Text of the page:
The Competition and Markets Authority (CMA) has announced it has closed its investigation into EV charging at motorway service stations after it agreed to accept undertakings from the companies involved.
It has also published an open letter warning motorway service area companies and chargepoint operators to ensure they comply with competition law, and noting that fines for breaching the rules can be up to 10% of a company’s worldwide turnover.
The undertakings offered by Gridserve, which owns The Electric Highway, were published by CMA in November and put out for consultation.
It has agreed:
- not to enforce exclusive rights in contracts with Extra, Moto or Roadchef, after November 2026, which currently cover around two-thirds of motorway service areas in the UK. In doing so, Gridserve has committed to reducing the length of the exclusive rights in the current contracts with Moto by around two years and Roadchef by around four years (its contract with Extra is due to end in 2026).
- not to enforce exclusive rights at any Extra, Moto or Roadchef sites that are granted funding under the UK government’s Rapid Charging Fund (RCF). This means that, in such cases, competitor chargepoint operators will be allowed to install chargepoints regardless of the exclusivity in The Electric Highway’s contracts.
Each of the motorway service area operators – Extra, Moto and Roadchef – and Gridserve have also promised not to take any action that would undermine these commitments.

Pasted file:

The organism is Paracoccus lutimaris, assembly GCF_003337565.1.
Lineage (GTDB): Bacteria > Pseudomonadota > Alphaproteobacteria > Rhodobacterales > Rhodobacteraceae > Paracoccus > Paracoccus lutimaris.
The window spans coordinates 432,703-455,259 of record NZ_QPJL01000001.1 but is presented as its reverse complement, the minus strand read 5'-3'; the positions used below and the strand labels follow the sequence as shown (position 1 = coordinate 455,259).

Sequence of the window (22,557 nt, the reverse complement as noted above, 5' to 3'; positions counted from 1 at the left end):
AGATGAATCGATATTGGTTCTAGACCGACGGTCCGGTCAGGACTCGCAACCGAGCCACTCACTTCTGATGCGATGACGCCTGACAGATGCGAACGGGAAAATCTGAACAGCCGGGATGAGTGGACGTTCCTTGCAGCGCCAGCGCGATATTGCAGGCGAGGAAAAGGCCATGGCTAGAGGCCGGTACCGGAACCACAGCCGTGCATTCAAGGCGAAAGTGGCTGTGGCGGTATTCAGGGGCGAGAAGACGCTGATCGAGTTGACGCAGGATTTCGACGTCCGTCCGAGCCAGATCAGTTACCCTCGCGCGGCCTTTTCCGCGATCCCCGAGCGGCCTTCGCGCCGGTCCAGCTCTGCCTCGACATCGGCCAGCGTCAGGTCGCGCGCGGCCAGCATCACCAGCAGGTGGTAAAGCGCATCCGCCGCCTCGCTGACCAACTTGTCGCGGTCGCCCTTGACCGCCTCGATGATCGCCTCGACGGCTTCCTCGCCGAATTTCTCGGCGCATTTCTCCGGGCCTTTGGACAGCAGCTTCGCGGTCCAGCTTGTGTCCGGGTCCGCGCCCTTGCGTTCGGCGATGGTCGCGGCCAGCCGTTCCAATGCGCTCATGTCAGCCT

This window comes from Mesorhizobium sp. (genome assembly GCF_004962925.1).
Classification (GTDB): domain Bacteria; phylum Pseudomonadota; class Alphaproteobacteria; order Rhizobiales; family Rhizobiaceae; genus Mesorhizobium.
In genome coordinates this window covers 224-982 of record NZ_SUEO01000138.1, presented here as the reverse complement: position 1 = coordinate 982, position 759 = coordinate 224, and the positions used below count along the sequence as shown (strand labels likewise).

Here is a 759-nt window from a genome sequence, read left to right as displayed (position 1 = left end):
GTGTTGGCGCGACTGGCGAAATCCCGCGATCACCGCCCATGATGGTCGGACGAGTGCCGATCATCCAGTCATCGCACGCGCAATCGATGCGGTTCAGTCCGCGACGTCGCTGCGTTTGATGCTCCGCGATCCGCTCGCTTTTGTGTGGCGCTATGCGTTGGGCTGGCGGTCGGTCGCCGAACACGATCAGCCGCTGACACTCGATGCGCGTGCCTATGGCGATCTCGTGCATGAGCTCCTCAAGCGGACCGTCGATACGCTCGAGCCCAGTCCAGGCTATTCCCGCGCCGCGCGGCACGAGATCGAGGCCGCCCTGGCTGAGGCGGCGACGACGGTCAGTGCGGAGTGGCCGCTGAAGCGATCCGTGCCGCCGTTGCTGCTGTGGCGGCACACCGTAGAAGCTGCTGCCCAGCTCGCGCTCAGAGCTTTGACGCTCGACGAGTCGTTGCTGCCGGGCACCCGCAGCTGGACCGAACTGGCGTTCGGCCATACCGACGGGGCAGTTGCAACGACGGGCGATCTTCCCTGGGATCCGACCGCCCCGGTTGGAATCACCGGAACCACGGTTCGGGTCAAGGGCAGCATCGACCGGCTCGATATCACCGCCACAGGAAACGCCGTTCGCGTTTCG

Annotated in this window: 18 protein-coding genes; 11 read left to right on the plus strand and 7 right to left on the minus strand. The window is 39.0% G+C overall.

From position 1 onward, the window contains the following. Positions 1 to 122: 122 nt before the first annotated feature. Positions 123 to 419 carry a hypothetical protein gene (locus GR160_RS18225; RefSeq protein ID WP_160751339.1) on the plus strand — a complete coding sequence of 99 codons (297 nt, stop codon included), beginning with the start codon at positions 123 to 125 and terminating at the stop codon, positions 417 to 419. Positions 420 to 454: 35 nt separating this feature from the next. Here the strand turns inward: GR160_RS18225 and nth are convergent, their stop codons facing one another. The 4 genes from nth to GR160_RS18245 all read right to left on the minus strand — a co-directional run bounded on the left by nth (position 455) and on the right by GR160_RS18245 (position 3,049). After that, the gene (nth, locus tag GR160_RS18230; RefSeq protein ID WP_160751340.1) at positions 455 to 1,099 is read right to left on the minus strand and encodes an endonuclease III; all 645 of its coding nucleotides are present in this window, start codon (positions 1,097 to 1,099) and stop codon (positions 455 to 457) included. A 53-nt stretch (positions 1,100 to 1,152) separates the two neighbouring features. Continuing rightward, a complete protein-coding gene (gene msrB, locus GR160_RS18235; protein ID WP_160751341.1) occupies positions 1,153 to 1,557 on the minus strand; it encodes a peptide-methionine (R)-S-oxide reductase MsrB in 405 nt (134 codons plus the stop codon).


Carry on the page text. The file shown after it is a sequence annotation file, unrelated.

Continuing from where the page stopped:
Ann Pope, the CMA’s senior director of antitrust, said: “We need a combination of investment now and healthy competition going forward to make sure chargepoints are installed at scale where people need them, for a fair price.
“Today’s commitments strike the right balance. Gridserve will continue to invest in the much-needed roll-out of chargepoints across the country but the exclusivity linked to its investment won’t be an undue barrier to others competing in the near future.”
The deal will allow the RCF to be rolled out as planned. This funding is intended to encourage the installation of chargepoints at motorway service areas, but it is expected to only be available for sites with more than one chargepoint operator. Without the commitments, Gridserve would have retained exclusivity at the vast majority of motorway service areas and wide take-up of the RCF would not have been possible.
In a company statement Gridserve said: “In order to retain our focus on delivering the necessary charging infrastructure, Gridserve pursued a path towards offering commitments to the CMA at a very early stage in proceedings, which we are pleased have now been accepted. The commitments were accepted and investigation closed without any decision or admission of a breach of competition rules.”